IMCC, University of Westminster
HEAT & Philosophy of Education Research Centre (University of Winchester)
The conference is intended to provide an interdisciplinary forum for addressing how we might respond to the contemporary crisis or transformation of education without succumbing to conservative nostalgia for the past or an uncritical acquiescence to present forces in an increasingly corporately-driven agenda. The concept of the avant-garde will be used as a lens to focus these discussions.
The late nineteenth and early twentieth centuries witnessed a series of social, political, economic and technological upheavals that transformed aesthetics and contributed to a sense of the crisis of the arts and culture. While the technical developments of photography, radio and film, increasing commodification, the emergence of the culture industry and the rise of kitsch, mass and popular culture produced tensions within art that lead to a reactionary nostalgia for the culture of the past they also gave rise to a period of intense artistic innovation and experimentation that has come to be associated with modernism and the avant-garde. The avant-garde is ‘not that which is most historically advanced in the sense that it has most history behind it’ but, as Peter Osborne suggests, that which ‘disrupts the linear time-consciousness of progress in such a way as to enable us, like the child, to “discover the new anew” and, along with it, the possibility of a better future’. It is ‘the aesthetic anticipation of the future’ (Jacques Rancière) and sought to be not a ‘display case or a salesroom but a free, or least an open, laboratory’ (Poggioli Renato).
A hundred years on from the frenetic flurry of movements and manifestoes that characterized the high point of modernism and the avant-garde in art, this conference turns it attention to comparable experimentation in pedagogical theory and practice, asking how we might imagine a pedagogic anticipation of the future or an open laboratory of learning. How might such modernist or avant-garde impulses in the arts provide a framework for calling into question not merely traditional or bourgeois pedagogical ideas, techniques and the distribution apparatus upon which education depends, but perhaps also the dominance and assumed value of higher education itself within contemporary society?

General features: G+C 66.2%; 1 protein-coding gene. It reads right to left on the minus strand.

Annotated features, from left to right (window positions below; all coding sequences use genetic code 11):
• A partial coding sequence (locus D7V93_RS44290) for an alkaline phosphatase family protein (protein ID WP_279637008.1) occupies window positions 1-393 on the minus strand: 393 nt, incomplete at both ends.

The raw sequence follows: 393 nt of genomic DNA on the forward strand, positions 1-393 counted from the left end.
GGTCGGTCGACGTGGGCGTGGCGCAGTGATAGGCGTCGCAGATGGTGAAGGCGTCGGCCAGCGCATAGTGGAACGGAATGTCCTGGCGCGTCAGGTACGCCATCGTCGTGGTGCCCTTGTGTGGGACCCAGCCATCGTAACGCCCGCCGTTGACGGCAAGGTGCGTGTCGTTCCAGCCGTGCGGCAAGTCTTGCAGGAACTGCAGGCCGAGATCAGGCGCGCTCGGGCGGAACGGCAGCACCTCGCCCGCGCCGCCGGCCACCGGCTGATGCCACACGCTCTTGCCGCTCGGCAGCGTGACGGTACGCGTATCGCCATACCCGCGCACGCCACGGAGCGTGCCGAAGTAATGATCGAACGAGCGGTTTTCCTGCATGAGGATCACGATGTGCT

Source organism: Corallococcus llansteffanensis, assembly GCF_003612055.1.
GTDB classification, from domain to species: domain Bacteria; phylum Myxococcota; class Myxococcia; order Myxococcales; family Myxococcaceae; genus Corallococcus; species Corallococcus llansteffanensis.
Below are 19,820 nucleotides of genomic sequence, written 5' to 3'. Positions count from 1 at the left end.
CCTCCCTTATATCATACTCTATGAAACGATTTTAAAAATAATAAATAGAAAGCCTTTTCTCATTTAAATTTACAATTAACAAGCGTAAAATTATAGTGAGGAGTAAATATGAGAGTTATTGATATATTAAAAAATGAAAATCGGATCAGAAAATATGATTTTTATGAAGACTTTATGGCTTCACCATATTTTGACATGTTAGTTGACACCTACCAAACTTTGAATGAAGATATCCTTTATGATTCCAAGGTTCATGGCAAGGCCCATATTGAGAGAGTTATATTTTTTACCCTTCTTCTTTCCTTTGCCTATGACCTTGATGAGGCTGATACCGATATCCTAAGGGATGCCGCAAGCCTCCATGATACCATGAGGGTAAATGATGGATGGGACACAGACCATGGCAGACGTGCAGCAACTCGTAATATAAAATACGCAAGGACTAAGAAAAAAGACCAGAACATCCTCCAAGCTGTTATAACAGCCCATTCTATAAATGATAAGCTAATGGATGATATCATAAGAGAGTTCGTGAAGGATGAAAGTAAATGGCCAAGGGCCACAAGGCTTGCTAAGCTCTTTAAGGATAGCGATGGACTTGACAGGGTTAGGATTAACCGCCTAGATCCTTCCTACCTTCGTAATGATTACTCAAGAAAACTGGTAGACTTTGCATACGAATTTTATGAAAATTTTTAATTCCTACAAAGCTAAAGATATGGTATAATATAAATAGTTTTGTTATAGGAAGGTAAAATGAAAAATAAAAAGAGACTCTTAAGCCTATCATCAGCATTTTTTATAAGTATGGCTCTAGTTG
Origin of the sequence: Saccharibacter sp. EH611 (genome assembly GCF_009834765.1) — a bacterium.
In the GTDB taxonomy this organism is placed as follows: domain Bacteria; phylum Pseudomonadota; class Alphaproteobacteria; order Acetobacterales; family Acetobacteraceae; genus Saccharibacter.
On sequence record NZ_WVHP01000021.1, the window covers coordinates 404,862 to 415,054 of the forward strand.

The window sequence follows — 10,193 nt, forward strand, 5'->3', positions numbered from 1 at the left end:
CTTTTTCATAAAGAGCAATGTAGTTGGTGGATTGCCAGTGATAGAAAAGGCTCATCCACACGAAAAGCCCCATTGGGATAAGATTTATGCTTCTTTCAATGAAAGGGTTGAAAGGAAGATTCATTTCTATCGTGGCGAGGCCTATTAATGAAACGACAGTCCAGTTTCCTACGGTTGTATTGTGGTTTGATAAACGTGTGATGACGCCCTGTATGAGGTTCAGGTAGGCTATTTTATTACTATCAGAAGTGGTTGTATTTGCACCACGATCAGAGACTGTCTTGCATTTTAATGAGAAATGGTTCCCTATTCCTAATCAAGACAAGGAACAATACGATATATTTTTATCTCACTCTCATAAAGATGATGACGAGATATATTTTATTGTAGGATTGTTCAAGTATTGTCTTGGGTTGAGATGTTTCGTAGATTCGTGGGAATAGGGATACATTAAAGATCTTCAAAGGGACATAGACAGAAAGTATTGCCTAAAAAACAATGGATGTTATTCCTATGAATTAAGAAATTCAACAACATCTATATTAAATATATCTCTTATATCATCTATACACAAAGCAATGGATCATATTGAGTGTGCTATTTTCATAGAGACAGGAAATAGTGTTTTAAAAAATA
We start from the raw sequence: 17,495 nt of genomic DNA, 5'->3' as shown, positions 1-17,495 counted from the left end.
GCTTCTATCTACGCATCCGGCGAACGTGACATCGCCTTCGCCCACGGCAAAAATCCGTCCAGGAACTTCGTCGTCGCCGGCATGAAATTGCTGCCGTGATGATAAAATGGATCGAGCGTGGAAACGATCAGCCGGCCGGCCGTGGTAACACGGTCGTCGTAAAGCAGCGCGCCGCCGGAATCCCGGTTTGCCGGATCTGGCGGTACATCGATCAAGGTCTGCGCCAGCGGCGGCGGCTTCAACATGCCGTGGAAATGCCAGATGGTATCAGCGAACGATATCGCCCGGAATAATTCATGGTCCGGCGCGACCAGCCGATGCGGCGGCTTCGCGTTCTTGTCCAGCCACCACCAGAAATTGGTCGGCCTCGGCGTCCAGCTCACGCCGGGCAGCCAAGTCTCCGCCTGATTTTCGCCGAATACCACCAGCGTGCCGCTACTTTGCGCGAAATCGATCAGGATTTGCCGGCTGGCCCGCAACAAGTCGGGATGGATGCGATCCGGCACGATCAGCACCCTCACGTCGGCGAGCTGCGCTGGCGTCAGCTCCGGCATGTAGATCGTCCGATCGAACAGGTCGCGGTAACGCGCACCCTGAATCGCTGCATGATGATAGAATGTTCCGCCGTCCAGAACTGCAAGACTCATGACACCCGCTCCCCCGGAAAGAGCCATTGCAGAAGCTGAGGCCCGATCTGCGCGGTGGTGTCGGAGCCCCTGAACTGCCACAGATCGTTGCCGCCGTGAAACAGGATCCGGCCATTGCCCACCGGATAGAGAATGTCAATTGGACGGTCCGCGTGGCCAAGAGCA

Alan Golding, University of Louisville, ‘“Poetic Ambition on the Semester System”: Ezra Pound’s Avant-Gardism and Teaching Institutions’
Michael Kindellan, University of Sheffield, ‘Charles Olson’s pedagogical poetics’
Kerstin Stutterheim, Bournemouth University, ‘Die Idee der Methode: Walter Gropius and the Bauhaus pedagogy’
Aislinn O’Donnell, Mary Immaculate College, University of Limerick, ‘How Things Teach Us: Experience and Experimentation in Spinoza’
Emile Bojesen, Philosophy of Education Research Centre, University of Winchester
Zlatina Nikolova, Royal Holloway, ‘Development of the Self: Women’s education in Bryher’s Early Prose’
Maria Teresa Cruz, New University of Libson (NOVA), ‘Avant-garde and Experimentation in the Age of Hyper Industrialization of Culture’
Richard Miles, Leeds College of Art, ‘The School of the Damned: Autonomous Art education and the University Struggles’
Jonathan Owen Clark and Louise H. Jackson, Trinity Laban Conservatoire of Music and Dance, ‘Specialist Institutions and Managing the Avant-Garde’
Hannah Proctor, University of Leeds, ‘Educating the Vanguard: Soviet Developmental Psychology and the Paradoxes of Revolutionary Childhood, 1917-1936’
Steven Cranfield, University of Westminster, ‘“Battles for the mind”: military psychiatry and pedagogic innovation in the ‘Cambridge English’ School
Alys Moody, Macquarie University, ‘Learning with Brecht and Coetzee’
Gary Peters, York St John University, ‘The Music Teacher: The Pedagogy(s) of 20th Century Avant-garde Music’
Peter Roberts, University of Canterbury, NZ, ‘Doubt, Despair and Education’
Matthew Charles, HEAT & University of Westminster
IMCC, University of Westminster
Elizabeth Ellsworth & Jamie Kruse, Walking in Hypotheticals
Anthropocene events and materialities are producing strange new Earth patterns and cycles. According to William Gail, former head of the American Meteorological Society, our habitat’s emerging biological, geological, and climatological dynamics will need many years, sometimes decades or more, to reveal themselves. And because of this, “our [foundation of Earth Knowledge] will turn obsolete faster than we can replace it with new knowledge…. Our grandchildren could grow up knowing less about the planet than we do today” (William Gail). In other words, our species’ relatively recent ability to consistently anticipate the future, design and plan for it, is rapidly going extinct. From now on, our attempts to respond to events and challenges of the Anthropocene will be made “too soon,” before they have settled into individual or collective understandings. More and more, we humans will be acting in hypotheticals. Our 20-minute video presentation offers images and stories about how we might do this. We will propose a practice of walking in hypotheticals, an ambulatory form of knowing via a joining with things through movement rather than arresting or bracketing off experience. Drawing from contemporary film and art generated in post-Fukushima Japan, we will offer illustrations of how, as an aesthetic energetics, walking in hypotheticals is enabling us (as artists|humans) to be and to last, for the time being.